While fewer than 2,000 new housing units and 140,000 square feet of commercial space in San Francisco was completed in 2013, there were roughly 6,000 housing units and 2.8 million square feet of commercial space under construction at the end of the year, units which will hit the market over the next year or two.

Permits for another 6,600 housing units to be built in San Francisco have either been approved or requested, units which should start hitting the market in two to four years along with another 4 million square feet of commercial space.

In addition to the nearly 12,600 housing units which are either under construction, ready to break ground or awaiting a permit, another 27,300 units have been approved to be built across the city. The approved projects, however, include 10,500 units by Candlestick, 7,800 units on Treasure Island and 5,680 units in Park-Merced, projects which still have overall timelines measured in decades, not years.

And with proposed plans for an additional 10,500 housing units under the Planning Department’s review, San Francisco’s Housing Pipeline currently totals over 50,000 units. For context, a total of roughly 12,000 housing units have been built in San Francisco since 2007, a total of 26,000 new units since 2000.

With respect to commercial development in San Francisco, in addition to the nearly 6.6 million square feet under construction, ready to break ground or awaiting a permit, another 5.9 million square feet of commercial development has been approved and plans for an additional 3.5 million square feet are being reviewed.

A breakdown of the residential developments in the works across San Francisco by neighborhood, not including those at Candlestick, Park-Merced or Treasure Island:

San Francisco Pipeline Report: Fourth Quarter 2013 [sf-planning.org]
San Francisco’s Housing Pipeline Breaks The 50,000 Unit Mark [SocketSite]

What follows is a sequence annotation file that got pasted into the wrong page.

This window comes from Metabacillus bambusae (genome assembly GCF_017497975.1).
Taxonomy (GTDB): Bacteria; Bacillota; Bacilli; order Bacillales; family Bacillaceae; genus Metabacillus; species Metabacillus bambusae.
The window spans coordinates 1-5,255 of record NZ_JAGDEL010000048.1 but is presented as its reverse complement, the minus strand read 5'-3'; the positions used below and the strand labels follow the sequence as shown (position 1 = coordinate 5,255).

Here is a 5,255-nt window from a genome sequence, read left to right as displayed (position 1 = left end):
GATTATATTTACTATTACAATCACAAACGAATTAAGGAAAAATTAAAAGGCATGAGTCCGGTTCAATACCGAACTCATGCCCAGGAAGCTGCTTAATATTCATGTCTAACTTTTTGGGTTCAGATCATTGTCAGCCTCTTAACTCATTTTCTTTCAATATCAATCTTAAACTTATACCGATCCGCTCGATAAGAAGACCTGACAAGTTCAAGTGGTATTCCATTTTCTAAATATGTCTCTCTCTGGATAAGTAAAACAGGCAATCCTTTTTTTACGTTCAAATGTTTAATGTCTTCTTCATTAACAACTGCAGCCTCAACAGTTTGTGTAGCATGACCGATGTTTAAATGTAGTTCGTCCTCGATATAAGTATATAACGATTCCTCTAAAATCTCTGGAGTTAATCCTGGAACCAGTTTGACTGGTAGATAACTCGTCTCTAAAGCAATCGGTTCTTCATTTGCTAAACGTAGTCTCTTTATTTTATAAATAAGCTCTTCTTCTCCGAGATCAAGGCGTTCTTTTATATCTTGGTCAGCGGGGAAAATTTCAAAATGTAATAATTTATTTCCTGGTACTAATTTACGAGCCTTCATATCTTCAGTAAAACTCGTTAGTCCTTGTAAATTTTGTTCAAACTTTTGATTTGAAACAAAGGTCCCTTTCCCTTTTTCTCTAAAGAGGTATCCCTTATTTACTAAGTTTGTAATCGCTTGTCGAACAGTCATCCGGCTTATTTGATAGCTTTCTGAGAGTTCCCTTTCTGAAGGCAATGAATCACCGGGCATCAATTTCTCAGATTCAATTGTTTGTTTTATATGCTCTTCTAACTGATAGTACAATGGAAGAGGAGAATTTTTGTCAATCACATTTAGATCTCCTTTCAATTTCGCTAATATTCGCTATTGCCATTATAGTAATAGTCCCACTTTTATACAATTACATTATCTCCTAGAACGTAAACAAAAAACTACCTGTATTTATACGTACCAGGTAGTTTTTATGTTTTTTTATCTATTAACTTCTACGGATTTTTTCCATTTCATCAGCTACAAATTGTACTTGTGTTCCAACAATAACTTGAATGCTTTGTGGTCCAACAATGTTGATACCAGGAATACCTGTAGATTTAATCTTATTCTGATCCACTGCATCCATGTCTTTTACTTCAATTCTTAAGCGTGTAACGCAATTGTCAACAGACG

23 thoughts on “6,000 Housing Units Under Construction In San Francisco, Another 44,000 Units In The Pipeline”
  1. Wait till The Stewarts start putting their money towards a ballot proposition that sends every single building which exceeds site height limits to the SF voters, most of this pipeline will effectively evaporate

  2. The units likely to be built here, just don’t seem to add up to an amount that will affect rent prices. I worry we are building enough housing to effectively keep rent raising, albeit at a slower clip.

  3. Most units are in either Candlestick, Park-Merced or TI. Who wants to live there? How many of the 27,300 are BMR or “affordable?”
    Maybe the City should be building rental units in those areas as most buyers prefer neighborhoods.

  4. @Bob
    I’m already seeing Facebook posts from random friends of friends along the following lines:
    “Those greedy developers are trying to build a MASSIVE 3 story condo complex down the street from me. This gentrification is pushing my family out of the city! Who will sign my petition? Let’s vote NO on this monstrosity before it ruins San Francisco!”
    Said posts are typically followed by dozens of “likes” and many comments of “I vote NO!”, and “We need to stop this now! It’s time the developers learned they can’t take advantage of us any more!”
    I know many of these people personally, and they’re otherwise very reasonable individuals, but they have vehement, irrational hatred of any new building construction and especially of “greedy developers”.
    Those of us who believe San Francisco still has a lot of growing to do really need to nip this in the bud, before this anti-development craze sweeps the whole city (if it hasn’t already), and some incredibly restrictive laws start going on the books. I’m talking legal challenges, add campaigns, anything it takes to keep this rabid nimby movement from gaining even more resources than it already has.

  5. Agree with anon. It’s time reasonable people start organizing as well, i.e. people who care about comfortable, clean and safe urban living and see development as an opportunity, not a threat. Can’t let the reactionaries be the face of “community input”.

  6. In the popular imagination, “gentrification” is now established to mean any new construction at all. Good luck.

  7. Most of us will agree that San Francisco needs a lot more housing,
    My thought is to make it even more attractive to developers to build thousands of new units in the following areas with Retail on the ground floors and increased building heights so much needed Housing can be added to transit corridors
    The Van Ness / South Van Ness corridor,
    Along Mission the Bay to Cesar Chavez,
    Plus , push through increased heights for the entire area South of Market from Mission Bay to its Channel in the South , to the Central Freeway in the West, to the Bay i the East.
    There is no need to nickle and dime developers to add extra subsidized housing if enough market rate housing is added to San Francisco.